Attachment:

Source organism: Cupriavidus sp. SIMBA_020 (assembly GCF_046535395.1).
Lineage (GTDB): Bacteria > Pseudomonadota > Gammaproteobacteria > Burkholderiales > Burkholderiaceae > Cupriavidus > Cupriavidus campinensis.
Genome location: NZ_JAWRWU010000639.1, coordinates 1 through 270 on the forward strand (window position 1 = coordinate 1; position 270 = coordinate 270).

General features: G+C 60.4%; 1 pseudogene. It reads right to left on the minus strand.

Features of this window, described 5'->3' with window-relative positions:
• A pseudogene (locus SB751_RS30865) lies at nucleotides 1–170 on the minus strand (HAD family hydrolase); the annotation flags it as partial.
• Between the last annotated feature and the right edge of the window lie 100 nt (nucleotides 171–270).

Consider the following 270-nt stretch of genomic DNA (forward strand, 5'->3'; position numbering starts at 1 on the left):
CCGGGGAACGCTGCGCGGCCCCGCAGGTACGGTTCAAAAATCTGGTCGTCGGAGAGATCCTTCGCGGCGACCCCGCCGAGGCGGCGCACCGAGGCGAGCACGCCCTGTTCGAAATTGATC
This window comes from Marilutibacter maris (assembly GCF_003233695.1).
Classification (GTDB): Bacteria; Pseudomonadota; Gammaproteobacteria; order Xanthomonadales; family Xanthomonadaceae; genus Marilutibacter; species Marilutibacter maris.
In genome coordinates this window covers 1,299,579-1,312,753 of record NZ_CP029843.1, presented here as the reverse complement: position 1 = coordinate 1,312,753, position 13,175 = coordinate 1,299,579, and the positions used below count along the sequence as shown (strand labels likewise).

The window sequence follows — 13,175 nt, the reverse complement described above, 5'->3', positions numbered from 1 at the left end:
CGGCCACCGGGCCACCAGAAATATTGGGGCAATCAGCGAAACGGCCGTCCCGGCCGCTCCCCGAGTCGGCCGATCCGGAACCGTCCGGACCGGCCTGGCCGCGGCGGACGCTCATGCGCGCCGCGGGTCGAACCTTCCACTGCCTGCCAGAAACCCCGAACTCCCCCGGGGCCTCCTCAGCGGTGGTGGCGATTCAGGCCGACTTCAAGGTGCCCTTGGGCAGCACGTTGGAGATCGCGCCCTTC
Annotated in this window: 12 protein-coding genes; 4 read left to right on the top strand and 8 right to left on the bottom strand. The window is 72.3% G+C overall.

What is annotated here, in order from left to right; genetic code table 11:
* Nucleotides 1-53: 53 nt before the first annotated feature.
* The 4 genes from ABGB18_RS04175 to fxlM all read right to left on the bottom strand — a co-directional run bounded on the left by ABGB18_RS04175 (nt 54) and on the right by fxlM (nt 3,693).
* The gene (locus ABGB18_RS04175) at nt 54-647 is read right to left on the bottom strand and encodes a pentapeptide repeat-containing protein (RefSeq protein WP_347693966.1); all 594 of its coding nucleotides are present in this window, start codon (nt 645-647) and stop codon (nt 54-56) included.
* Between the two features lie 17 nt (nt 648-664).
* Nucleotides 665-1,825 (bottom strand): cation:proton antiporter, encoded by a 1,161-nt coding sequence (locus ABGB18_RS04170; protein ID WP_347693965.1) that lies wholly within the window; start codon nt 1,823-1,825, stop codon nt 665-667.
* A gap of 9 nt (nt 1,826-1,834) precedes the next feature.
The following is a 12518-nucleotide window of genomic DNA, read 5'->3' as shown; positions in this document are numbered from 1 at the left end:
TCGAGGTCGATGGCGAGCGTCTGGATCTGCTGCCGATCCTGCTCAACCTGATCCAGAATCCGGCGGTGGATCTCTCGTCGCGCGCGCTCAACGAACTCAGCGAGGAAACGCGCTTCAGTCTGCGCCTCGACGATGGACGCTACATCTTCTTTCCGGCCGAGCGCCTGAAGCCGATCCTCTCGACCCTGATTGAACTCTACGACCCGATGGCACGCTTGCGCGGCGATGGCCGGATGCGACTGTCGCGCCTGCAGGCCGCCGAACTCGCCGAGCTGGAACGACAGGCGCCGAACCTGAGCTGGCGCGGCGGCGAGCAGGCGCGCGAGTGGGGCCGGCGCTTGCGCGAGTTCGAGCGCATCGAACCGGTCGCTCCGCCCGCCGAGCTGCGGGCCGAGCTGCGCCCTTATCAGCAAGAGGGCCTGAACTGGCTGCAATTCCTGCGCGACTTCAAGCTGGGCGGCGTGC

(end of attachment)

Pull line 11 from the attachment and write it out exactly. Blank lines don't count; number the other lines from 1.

Classification (GTDB): Bacteria; Pseudomonadota; Gammaproteobacteria; order Xanthomonadales; family Xanthomonadaceae; genus Marilutibacter; species Marilutibacter maris.